ABU DHABI (Reuters) - Five political activists convicted on Sunday of insulting the leaders of the United Arab Emirates were sentenced to between two and three years in jail.
The five-month-long trial of the activists has been seen as a gauge of how the Gulf state -- the world’s third biggest oil exporter, with no tradition of organised political protest -- responds to hints of political dissidence in the aftermath of the Arab Spring uprisings.
“The court pronounces publicly the following sentence: the accused Ahmed Mansoor will be punished with imprisonment for three years for the charges against him,” said a Federal Supreme Court judge.
Mansoor, a communications engineer and poet whose works were published by the Abu Dhabi Authority for Culture and Heritage (ADACH), was the main defendant and accused of running a website that provided a platform for the other defendants to express alleged anti-government views.
“The website included insults that diminished the standing of His Highness the president and His Highness the vice president,” the state prosecutor said in October when he presented his case, without specifying the insults.
The other four -- Nasser bin Ghaith, Fahad Salim Dalk, Hassan Ali al-Khamis and Ahmed Abdul Khaleq -- were sentenced to two years in prison.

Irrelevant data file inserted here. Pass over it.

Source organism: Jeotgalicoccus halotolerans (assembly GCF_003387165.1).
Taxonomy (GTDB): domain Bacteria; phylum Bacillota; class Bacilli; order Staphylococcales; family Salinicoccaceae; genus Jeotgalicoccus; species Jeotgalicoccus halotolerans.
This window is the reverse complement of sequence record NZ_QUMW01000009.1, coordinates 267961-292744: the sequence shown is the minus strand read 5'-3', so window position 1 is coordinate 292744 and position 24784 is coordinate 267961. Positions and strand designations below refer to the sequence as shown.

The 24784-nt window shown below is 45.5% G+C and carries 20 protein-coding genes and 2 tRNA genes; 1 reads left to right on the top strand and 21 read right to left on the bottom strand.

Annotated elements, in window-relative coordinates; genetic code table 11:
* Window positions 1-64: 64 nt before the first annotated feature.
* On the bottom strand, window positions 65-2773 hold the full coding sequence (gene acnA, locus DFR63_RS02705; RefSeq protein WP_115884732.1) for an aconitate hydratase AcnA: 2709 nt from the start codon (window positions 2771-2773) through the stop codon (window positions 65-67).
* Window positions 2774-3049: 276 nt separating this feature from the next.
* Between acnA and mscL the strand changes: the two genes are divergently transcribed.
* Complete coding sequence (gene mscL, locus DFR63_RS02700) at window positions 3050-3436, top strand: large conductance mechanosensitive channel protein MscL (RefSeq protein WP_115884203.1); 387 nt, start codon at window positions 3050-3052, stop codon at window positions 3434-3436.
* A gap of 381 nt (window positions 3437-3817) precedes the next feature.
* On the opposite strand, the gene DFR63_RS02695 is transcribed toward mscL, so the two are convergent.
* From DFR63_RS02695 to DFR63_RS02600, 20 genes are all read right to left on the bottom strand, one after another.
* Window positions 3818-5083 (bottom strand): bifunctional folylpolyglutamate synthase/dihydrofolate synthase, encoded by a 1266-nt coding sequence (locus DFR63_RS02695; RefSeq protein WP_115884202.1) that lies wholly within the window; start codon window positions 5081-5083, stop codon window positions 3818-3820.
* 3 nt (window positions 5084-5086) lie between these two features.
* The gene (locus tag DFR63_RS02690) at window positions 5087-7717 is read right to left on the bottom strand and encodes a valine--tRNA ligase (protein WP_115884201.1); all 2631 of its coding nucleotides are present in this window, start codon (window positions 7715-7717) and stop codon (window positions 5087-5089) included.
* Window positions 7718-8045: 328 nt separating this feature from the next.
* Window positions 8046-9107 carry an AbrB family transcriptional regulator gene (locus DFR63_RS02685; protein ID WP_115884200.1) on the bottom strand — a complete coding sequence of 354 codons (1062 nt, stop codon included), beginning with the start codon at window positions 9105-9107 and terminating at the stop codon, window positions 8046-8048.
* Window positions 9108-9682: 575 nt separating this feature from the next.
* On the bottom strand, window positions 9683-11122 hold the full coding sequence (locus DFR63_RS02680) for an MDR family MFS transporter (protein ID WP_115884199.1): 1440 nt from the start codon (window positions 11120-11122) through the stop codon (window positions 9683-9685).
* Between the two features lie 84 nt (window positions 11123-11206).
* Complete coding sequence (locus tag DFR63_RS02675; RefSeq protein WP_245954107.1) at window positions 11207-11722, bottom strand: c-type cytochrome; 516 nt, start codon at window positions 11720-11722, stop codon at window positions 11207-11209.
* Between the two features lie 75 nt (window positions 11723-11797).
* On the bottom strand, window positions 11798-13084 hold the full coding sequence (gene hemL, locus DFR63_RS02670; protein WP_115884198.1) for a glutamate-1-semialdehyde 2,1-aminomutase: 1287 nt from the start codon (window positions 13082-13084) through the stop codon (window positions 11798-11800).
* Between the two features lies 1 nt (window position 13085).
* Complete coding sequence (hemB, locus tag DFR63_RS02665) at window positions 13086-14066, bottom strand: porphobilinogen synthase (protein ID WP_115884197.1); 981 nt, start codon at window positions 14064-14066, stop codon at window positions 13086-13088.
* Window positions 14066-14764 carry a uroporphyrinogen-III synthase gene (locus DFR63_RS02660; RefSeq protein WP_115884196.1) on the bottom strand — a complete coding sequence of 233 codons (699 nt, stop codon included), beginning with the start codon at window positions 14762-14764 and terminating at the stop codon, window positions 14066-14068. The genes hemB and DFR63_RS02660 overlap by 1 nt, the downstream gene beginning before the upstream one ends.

The court also ordered the closure of the website. The five, who were arrested in April for urging public protest and disrupting public order, had been on trial since June.
The UAE has seen none of the public protests that have swept Arab countries over the last 10 months, thanks in part to cradle-to-grave benefits bestowed on its citizens.
One of the defendants had written an essay describing that approach as buying off citizens to avoid political reform.
Prosecutors also said in October one of the activists published a petition urging a boycott of elections in September for half of a 40-seat consultative council, and that they had evidence the defendants incited citizens to “breach public order and stage demonstrations against the state.”
Reporting by Mahmoud Habboush; Writing by Amran Abocar; Editing by Sophie Hares